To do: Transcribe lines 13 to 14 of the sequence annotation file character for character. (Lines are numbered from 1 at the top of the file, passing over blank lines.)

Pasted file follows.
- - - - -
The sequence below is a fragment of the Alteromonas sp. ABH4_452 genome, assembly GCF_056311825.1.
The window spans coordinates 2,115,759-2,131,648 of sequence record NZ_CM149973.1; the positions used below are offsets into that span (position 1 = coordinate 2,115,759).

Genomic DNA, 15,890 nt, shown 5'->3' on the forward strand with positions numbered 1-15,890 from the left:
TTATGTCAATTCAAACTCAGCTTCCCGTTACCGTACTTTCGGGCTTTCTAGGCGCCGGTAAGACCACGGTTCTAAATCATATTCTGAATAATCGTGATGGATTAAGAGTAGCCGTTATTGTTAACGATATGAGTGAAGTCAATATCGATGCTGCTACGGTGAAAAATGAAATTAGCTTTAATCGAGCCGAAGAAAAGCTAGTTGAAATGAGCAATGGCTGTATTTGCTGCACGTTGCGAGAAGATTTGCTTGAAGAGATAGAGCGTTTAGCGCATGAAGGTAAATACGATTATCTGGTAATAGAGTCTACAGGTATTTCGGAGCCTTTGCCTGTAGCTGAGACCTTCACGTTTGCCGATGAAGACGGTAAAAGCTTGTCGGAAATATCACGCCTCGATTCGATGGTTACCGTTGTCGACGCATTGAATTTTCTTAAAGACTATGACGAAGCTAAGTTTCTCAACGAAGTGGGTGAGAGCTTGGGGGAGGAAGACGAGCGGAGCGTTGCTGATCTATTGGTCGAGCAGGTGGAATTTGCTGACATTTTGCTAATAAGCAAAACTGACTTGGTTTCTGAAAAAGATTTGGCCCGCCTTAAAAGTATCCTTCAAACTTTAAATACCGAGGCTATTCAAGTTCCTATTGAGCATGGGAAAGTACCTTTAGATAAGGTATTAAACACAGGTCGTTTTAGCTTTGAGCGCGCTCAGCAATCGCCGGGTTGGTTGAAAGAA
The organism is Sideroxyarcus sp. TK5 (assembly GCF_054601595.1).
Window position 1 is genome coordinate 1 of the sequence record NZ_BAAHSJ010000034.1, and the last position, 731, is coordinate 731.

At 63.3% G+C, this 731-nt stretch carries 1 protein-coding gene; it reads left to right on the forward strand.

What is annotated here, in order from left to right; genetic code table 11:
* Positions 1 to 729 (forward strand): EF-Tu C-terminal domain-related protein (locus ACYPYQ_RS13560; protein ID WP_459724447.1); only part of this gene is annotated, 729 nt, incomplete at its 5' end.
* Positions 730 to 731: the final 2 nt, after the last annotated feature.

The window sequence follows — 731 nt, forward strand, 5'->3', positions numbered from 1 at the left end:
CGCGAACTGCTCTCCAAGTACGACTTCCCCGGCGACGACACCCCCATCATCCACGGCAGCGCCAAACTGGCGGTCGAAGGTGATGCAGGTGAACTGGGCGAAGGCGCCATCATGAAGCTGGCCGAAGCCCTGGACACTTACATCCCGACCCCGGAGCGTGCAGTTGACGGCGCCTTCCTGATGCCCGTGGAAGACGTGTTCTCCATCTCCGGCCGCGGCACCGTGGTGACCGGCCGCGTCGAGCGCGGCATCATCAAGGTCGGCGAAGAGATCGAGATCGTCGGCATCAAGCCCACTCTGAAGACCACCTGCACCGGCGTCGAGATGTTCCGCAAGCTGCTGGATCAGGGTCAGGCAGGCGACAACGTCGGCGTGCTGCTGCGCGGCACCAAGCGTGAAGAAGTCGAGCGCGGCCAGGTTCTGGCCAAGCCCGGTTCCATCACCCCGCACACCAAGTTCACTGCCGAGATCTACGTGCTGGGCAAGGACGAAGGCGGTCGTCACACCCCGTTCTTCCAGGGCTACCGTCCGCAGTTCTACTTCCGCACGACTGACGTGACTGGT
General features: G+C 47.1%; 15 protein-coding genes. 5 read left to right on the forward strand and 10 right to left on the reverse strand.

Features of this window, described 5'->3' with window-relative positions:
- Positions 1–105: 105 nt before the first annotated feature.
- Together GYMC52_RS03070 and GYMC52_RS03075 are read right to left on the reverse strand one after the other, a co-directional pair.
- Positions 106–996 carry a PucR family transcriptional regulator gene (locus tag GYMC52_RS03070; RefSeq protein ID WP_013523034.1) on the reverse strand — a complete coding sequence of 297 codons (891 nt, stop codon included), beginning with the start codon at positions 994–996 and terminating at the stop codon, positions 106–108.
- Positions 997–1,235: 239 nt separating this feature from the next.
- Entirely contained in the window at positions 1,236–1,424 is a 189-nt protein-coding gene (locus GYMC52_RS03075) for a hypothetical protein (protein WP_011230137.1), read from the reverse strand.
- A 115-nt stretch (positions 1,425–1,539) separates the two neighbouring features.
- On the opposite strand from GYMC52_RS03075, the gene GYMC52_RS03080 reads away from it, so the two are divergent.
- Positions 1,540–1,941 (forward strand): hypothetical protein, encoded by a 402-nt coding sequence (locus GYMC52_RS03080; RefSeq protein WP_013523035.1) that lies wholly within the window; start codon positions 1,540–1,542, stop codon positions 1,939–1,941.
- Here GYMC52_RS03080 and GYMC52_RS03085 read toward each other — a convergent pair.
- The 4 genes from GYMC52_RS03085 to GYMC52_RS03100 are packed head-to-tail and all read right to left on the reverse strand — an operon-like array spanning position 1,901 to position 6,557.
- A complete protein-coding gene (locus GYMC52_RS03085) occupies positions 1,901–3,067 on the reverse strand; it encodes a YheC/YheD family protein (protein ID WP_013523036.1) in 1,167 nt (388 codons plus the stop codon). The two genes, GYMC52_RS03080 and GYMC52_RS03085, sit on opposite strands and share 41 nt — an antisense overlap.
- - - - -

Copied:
General features: G+C 47.1%; 15 protein-coding genes. 5 read left to right on the forward strand and 10 right to left on the reverse strand.

Features of this window, described 5'->3' with window-relative positions: